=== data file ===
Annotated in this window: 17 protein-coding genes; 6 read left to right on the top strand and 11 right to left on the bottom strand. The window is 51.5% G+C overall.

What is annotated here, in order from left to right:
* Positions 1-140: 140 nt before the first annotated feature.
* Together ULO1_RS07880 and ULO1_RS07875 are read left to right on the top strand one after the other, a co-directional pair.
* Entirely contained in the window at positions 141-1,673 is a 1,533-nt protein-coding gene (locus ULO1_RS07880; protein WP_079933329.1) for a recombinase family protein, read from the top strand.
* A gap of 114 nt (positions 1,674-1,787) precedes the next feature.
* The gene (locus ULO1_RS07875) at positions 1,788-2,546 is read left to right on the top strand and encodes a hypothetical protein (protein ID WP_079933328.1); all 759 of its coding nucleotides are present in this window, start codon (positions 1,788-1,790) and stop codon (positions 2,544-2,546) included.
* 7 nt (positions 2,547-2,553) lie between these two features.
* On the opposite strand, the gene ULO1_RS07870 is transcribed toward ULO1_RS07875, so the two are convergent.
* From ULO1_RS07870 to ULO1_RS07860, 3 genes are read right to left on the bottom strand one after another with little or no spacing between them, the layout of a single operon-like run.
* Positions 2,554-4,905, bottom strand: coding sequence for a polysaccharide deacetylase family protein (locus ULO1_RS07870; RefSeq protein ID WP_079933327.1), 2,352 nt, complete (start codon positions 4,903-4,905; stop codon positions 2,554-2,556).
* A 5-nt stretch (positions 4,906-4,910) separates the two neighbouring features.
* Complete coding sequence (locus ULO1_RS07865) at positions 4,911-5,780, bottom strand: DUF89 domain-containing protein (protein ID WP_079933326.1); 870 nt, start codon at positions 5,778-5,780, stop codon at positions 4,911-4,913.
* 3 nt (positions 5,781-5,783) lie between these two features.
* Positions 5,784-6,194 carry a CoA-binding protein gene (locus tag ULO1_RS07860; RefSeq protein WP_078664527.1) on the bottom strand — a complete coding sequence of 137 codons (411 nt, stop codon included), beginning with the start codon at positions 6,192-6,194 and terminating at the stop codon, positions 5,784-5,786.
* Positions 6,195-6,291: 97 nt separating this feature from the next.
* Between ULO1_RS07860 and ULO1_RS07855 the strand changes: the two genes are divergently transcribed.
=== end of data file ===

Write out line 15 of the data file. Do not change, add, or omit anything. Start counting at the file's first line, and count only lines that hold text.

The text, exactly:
* Positions 5,784-6,194 carry a CoA-binding protein gene (locus tag ULO1_RS07860; RefSeq protein WP_078664527.1) on the bottom strand — a complete coding sequence of 137 codons (411 nt, stop codon included), beginning with the start codon at positions 6,192-6,194 and terminating at the stop codon, positions 5,784-5,786.